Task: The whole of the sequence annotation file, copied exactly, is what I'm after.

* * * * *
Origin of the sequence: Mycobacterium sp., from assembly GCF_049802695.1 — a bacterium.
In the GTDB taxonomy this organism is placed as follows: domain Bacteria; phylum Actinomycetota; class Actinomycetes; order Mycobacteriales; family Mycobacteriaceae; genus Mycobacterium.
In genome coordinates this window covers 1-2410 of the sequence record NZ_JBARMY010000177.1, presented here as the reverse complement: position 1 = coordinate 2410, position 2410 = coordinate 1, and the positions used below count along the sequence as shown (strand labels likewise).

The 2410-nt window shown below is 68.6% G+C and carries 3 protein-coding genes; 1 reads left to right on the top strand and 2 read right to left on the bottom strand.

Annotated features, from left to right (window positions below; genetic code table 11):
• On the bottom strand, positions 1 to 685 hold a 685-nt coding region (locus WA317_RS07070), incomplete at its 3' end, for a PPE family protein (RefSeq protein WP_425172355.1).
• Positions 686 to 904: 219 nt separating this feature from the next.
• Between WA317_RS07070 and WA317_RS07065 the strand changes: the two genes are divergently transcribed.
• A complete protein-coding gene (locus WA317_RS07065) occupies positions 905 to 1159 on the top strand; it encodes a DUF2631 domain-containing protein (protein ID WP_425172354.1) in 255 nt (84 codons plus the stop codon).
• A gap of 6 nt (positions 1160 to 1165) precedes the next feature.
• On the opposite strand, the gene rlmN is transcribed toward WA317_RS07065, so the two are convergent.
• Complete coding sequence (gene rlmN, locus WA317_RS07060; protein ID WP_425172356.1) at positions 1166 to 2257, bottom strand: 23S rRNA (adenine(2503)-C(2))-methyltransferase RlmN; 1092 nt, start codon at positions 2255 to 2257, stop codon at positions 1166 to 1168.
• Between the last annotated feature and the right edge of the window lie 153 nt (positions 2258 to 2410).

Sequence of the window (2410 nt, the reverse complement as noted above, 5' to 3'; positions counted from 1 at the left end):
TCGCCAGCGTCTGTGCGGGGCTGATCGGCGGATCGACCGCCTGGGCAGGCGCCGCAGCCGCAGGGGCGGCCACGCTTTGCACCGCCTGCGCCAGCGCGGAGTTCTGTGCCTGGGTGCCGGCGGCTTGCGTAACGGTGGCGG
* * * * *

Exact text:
Origin of the sequence: Mycobacterium sp., from assembly GCF_049802695.1 — a bacterium.
In the GTDB taxonomy this organism is placed as follows: domain Bacteria; phylum Actinomycetota; class Actinomycetes; order Mycobacteriales; family Mycobacteriaceae; genus Mycobacterium.
In genome coordinates this window covers 1-2410 of the sequence record NZ_JBARMY010000177.1, presented here as the reverse complement: position 1 = coordinate 2410, position 2410 = coordinate 1, and the positions used below count along the sequence as shown (strand labels likewise).

The 2410-nt window shown below is 68.6% G+C and carries 3 protein-coding genes; 1 reads left to right on the top strand and 2 read right to left on the bottom strand.

Annotated features, from left to right (window positions below; genetic code table 11):
• On the bottom strand, positions 1 to 685 hold a 685-nt coding region (locus WA317_RS07070), incomplete at its 3' end, for a PPE family protein (RefSeq protein WP_425172355.1).
• Positions 686 to 904: 219 nt separating this feature from the next.
• Between WA317_RS07070 and WA317_RS07065 the strand changes: the two genes are divergently transcribed.
• A complete protein-coding gene (locus WA317_RS07065) occupies positions 905 to 1159 on the top strand; it encodes a DUF2631 domain-containing protein (protein ID WP_425172354.1) in 255 nt (84 codons plus the stop codon).
• A gap of 6 nt (positions 1160 to 1165) precedes the next feature.
• On the opposite strand, the gene rlmN is transcribed toward WA317_RS07065, so the two are convergent.
• Complete coding sequence (gene rlmN, locus WA317_RS07060; protein ID WP_425172356.1) at positions 1166 to 2257, bottom strand: 23S rRNA (adenine(2503)-C(2))-methyltransferase RlmN; 1092 nt, start codon at positions 2255 to 2257, stop codon at positions 1166 to 1168.
• Between the last annotated feature and the right edge of the window lie 153 nt (positions 2258 to 2410).

Sequence of the window (2410 nt, the reverse complement as noted above, 5' to 3'; positions counted from 1 at the left end):
TCGCCAGCGTCTGTGCGGGGCTGATCGGCGGATCGACCGCCTGGGCAGGCGCCGCAGCCGCAGGGGCGGCCACGCTTTGCACCGCCTGCGCCAGCGCGGAGTTCTGTGCCTGGGTGCCGGCGGCTTGCGTAACGGTGGCGG